7 essentials to getting mHealth data into flow of patient care

Tanya Albert Henry , Contributing News Writer

When it comes to operability, mobile health (mHealth) apps must be able to install, load and run in a way that gives the user a reasonable experience on mobile and web platforms, according to guidelines that aim to ensure patients and physicians get the most out of this technology.

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And it is equally important that the mHealth apps have interoperability with electronic health records and personal health records (PHRs) so that physicians and patients can take chronic disease management and other care to the next level.

The guidelines were developed by Xcertia, an independent nonprofit that the AMA, the Healthcare Information and Management Systems Society (HIMSS) and other major health and technology organizations founded. HIMSS continues the critical work of  developing these mobile app guidelines with the support of the other founders.

When developers comply with the Xcertia mHealth App Guidelines—which include sections that address privacy, content, security, design and operability—it helps provide a level of assurance that a mHealth app delivers value to patients, physicians and other users.

The operability section of the guidelines tells developers that they must address important elements such as whether the app loads properly and runs consistently.

“I’ve had the experience with an app where it opens, but then it closes immediately. It’s very frustrating. Is it the app? Is it an update in the operating system that caused an incompatibility?” said Michael Hodgkins, MD,  AMA senior adviser for digital medicine.

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The guidelines also advise developers on a crucial piece for patients and their care teams—interoperability.

“If I’m your doctor and I’m telling you to use this app as part of how we are going to manage your hypertension, but I can’t get the data in a usable form from you, then the data that you are collecting in the app isn’t any better than if you had written it down on paper,” Dr. Hodgkins said. “That doesn’t make the app very helpful and that is frankly an area where most of these apps fall down rather dramatically.”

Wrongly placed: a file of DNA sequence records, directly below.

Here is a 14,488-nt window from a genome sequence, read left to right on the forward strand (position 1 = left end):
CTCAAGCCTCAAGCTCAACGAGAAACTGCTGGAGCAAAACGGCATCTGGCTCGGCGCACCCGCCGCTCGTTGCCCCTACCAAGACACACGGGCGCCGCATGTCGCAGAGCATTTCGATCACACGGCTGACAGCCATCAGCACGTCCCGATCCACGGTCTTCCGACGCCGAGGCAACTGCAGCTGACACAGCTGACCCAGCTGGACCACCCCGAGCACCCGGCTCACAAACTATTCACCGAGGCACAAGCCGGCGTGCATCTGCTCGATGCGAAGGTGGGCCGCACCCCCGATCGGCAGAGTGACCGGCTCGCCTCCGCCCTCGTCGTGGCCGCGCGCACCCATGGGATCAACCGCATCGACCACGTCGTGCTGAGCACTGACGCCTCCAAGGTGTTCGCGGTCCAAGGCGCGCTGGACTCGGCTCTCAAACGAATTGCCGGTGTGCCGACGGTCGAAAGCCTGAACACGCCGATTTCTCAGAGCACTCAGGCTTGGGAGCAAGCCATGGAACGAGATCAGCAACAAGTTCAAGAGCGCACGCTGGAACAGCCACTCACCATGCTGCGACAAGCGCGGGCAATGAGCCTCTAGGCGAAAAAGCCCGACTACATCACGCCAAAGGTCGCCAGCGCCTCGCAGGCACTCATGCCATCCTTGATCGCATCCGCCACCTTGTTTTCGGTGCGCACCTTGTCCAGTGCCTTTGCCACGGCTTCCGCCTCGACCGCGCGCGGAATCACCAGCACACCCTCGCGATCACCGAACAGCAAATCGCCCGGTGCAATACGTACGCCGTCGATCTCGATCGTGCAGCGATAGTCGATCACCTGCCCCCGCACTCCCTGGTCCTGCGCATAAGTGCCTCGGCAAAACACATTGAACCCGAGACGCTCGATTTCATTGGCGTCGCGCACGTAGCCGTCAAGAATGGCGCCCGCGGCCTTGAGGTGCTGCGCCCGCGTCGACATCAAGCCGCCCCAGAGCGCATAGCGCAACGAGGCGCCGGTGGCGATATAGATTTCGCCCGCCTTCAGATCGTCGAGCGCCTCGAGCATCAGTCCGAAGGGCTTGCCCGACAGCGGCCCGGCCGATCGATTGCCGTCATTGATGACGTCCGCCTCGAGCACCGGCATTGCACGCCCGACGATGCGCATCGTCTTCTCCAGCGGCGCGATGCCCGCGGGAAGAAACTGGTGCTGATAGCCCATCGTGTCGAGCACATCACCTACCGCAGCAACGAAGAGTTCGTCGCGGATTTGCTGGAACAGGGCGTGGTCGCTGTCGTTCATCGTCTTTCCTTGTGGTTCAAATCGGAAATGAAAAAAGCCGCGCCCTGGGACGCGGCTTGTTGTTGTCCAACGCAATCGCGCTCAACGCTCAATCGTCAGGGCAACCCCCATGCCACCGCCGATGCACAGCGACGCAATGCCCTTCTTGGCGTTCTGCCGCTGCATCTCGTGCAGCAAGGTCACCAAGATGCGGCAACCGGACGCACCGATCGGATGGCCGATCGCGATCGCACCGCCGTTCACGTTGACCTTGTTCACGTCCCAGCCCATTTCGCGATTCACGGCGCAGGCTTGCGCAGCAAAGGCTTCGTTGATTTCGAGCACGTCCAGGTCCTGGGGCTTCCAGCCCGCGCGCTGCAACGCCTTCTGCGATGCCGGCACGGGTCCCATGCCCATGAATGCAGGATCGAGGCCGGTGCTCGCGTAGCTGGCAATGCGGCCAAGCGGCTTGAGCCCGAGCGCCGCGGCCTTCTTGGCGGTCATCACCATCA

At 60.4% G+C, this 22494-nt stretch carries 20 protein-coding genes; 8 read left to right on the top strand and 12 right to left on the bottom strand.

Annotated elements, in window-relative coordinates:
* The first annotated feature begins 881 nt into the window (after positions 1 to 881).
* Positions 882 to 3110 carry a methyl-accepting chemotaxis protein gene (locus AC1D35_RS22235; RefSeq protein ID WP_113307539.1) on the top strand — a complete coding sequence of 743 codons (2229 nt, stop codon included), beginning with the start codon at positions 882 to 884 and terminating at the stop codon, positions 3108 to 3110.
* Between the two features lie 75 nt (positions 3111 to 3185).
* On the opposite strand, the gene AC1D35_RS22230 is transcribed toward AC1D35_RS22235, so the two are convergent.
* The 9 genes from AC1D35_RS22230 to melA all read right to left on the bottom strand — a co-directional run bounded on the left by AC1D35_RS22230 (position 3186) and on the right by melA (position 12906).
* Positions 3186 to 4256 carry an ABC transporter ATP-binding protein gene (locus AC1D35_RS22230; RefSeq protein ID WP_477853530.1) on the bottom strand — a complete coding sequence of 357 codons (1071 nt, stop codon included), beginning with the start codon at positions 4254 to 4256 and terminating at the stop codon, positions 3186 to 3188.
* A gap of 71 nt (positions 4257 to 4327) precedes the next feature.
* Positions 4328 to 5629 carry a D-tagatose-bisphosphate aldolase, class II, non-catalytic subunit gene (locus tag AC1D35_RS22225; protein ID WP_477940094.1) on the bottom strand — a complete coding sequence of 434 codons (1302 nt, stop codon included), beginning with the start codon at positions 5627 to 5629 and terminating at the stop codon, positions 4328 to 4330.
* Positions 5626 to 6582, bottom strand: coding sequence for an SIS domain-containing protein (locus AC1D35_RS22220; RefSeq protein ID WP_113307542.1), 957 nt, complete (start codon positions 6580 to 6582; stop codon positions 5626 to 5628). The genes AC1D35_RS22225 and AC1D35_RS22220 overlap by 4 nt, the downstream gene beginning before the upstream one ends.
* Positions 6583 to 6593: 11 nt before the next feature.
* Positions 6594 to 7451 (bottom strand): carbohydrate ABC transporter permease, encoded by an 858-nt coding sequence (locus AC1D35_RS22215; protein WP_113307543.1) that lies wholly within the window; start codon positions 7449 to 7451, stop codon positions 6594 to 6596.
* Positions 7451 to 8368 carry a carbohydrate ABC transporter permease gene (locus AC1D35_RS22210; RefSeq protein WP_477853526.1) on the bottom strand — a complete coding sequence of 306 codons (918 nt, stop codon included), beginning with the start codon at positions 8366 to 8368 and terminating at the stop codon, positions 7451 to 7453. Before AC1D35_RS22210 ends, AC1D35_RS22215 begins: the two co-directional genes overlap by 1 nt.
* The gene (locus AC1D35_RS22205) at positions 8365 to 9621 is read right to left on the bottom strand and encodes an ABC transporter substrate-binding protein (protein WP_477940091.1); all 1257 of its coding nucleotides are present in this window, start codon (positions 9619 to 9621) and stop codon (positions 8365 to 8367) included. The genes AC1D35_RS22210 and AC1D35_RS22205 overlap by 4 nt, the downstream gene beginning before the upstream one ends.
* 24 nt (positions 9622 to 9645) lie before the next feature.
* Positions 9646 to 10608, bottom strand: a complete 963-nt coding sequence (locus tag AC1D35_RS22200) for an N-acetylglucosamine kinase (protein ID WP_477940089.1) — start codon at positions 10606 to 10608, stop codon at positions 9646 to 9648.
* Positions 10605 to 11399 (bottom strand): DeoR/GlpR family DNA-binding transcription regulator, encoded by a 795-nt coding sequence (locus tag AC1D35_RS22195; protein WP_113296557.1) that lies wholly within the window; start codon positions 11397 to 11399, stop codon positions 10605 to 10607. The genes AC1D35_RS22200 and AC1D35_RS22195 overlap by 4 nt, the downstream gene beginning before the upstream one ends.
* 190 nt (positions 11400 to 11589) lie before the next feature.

Today most apps are independent silos of information that can’t effectively share information with the health care team, he said, particularly when it comes to sharing it with the EHR.

“Over time, that information can be shared another way. But today, for better or worse, electronic health records are what are used and being able to interoperate with the electronic health record is important,” Dr. Hodgkins said.

Ensuring mHealth app operability

The operability portion of the Xcertia guidelines details requirements in these seven areas that developers need to consider to provide mHealth app users with an optimal experience.

Onboarding. The app installs, launches and runs consistently on its target devices and operating systems.

Connectivity. If applicable, the app connects consistently to any and all peripheral or accessory devices, such as Bluetooth, as well as third-party mobile applications or software needed to operate the app or marketed to use in conjunction with the app.

Access to app publisher. Users have a way to contact the app publisher for technical support.

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Documenting and detailing releases. The app publisher has a history of updates, including details of changes, over time.

Operability with EHR. The app has a secure and operable data exchange with EHR systems optimized for mobile devices or aps for certified EHRs.

Connectivity with PHR. An app intended to connect with a PHR lets users send and retrieve patient information between a mobile device and does it in a secure manner.

Medical device status. If applicable, the app publisher certifies that it is not a medical device or certifies that it is a medical device as defined by the Food and Drug Administration (FDA), has ascertained its correct classification and complies with all applicable FDA regulatory requirements.

AMA involvement in Xcertia stems from a 2016 policy recommended in an AMA Council on Medical Service report. HIMSS, the American Heart Association and the digital health nonprofit DHX Group co-founded the effort to improve trust in, and the value of, mHealth apps.